Special counsel Robert Mueller indicted 12 Russian military officials on Friday and accused them of hacking into two Democratic Party computer systems to sabotage the 2016 presidential election.
Deputy Attorney General Rod Rosenstein announced the indictment, filed in federal district court in Washington, just days before a scheduled Monday summit in Helsinki between President Donald Trump and Russian President Vladimir Putin. U.S. intelligence agencies have assessed that Putin ordered a Russian effort to manipulate the 2016 election in Trump’s favor.
Rosenstein said the Russians stole and released Democratic documents after planting malicious computer codes in the network of the Democratic National Committee as well as the Democratic Congressional Campaign Committee. The Russians also illegally downloaded data related to some 500,000 voters from a state database, he charged.
While many of the indictment’s details confirmed previous news reports and other assessments, it dramatically shifts the context for Trump’s upcoming meeting with Putin, whom U.S. intelligence services have concluded was behind the 2016 election interference scheme. Senate Democratic leader Chuck Schumer quickly called on Trump to cancel the planned meeting.
Speaking at a press conference at Justice Department headquarters in Washington, Rosenstein said he briefed Trump about the upcoming criminal charges earlier this week. He said the indictment’s timing was “a function of the collection of the facts, the evidence, and the law and a determination that it was sufficient to present the indictment at this time.”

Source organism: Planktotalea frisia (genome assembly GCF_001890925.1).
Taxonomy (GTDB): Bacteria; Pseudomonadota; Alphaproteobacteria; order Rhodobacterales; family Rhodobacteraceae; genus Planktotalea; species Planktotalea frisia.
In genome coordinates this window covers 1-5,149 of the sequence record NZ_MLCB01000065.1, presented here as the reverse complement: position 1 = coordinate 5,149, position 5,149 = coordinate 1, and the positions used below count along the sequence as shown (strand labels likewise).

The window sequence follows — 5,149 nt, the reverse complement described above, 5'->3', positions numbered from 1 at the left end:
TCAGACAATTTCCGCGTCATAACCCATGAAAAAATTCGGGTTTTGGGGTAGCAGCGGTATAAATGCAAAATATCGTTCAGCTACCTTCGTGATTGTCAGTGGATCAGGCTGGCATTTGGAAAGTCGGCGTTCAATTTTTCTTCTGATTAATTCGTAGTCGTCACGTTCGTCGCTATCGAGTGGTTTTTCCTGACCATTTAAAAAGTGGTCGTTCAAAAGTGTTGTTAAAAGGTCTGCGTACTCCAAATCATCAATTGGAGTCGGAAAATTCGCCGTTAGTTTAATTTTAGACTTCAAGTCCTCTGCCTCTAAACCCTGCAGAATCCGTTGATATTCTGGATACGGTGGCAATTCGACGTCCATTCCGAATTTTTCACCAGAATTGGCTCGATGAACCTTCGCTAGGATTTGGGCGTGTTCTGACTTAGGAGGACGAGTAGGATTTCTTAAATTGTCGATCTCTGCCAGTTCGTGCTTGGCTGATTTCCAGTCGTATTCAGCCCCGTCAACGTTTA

“I’ll let the president speak for himself,” Rosenstein told reporters when asked if Trump—who just this morning in Great Britain again blasted the Russia investigation as a “rigged witch hunt”—supported the latest step in the nearly 14-month old Mueller probe.
“Obviously it was important for the president to know what information we’ve uncovered because he’s got to make very important decisions for the country. So he needs to understand what evidence we have for an election interference,” he added.
Rosenstein added that the indictment does not allege that any U.S. citizen committed a crime, nor that “the conspiracy changed the vote count or affected any election result.”
White House officials and Trump allies declared Rosenstein’s statement as validating Trump’s claim that there was “no collusion” between his campaign and Moscow.
“The indictments Rod Rosenstein announced are good news for all Americans,” said Trump’s personal lawyer, Rudy Giuliani. “The Russians are nailed. No Americans are involved. Time for Mueller to end this pursuit of the President and say President Trump is completely innocent.”
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SOURCE: Politico, Darren Samuelsohn, Cory Bennett and Josh Gerstein